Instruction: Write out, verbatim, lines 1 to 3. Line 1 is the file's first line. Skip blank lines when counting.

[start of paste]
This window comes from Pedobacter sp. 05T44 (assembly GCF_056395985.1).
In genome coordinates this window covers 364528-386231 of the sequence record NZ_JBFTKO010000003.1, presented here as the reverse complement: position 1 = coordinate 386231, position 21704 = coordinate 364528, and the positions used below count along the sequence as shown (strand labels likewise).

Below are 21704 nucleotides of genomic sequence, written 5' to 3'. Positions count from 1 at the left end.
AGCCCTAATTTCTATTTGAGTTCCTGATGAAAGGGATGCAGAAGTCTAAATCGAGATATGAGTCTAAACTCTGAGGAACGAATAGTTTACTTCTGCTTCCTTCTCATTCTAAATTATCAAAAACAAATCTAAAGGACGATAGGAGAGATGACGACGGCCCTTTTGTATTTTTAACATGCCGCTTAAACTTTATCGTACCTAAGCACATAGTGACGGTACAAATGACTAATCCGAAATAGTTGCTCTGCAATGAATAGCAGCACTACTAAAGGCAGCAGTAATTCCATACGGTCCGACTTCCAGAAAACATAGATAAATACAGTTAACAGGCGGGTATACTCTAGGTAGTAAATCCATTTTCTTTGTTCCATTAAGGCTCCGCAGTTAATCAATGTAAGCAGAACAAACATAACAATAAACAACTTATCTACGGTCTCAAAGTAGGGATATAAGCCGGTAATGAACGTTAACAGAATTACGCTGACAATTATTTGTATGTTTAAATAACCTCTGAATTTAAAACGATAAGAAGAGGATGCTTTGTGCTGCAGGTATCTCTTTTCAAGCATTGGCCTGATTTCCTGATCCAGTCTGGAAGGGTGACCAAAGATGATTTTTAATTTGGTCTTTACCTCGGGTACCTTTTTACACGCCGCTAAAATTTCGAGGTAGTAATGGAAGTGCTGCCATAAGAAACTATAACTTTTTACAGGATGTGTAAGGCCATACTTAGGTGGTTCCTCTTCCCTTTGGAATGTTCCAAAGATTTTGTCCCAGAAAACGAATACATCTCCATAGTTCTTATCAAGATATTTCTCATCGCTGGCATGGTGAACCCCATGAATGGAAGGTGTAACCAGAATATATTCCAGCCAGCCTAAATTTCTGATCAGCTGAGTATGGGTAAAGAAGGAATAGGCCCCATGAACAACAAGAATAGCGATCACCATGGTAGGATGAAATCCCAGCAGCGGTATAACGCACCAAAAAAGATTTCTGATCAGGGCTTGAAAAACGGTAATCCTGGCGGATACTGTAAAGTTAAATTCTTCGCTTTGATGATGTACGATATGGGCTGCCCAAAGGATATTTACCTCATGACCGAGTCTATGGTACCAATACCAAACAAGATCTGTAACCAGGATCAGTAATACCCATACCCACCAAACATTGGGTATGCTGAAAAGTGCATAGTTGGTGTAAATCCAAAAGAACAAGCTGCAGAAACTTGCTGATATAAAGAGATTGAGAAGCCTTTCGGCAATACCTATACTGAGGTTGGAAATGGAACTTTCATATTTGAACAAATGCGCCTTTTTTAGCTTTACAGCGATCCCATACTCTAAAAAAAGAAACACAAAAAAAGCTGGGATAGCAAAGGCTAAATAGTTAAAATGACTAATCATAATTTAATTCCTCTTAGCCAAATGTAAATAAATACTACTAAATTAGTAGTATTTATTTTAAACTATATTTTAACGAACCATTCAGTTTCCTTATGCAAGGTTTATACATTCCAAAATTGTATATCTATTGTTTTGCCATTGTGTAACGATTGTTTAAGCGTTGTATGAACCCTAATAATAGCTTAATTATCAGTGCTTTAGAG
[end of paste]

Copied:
This window comes from Pedobacter sp. 05T44 (assembly GCF_056395985.1).
In genome coordinates this window covers 364528-386231 of the sequence record NZ_JBFTKO010000003.1, presented here as the reverse complement: position 1 = coordinate 386231, position 21704 = coordinate 364528, and the positions used below count along the sequence as shown (strand labels likewise).

Below are 21704 nucleotides of genomic sequence, written 5' to 3'. Positions count from 1 at the left end.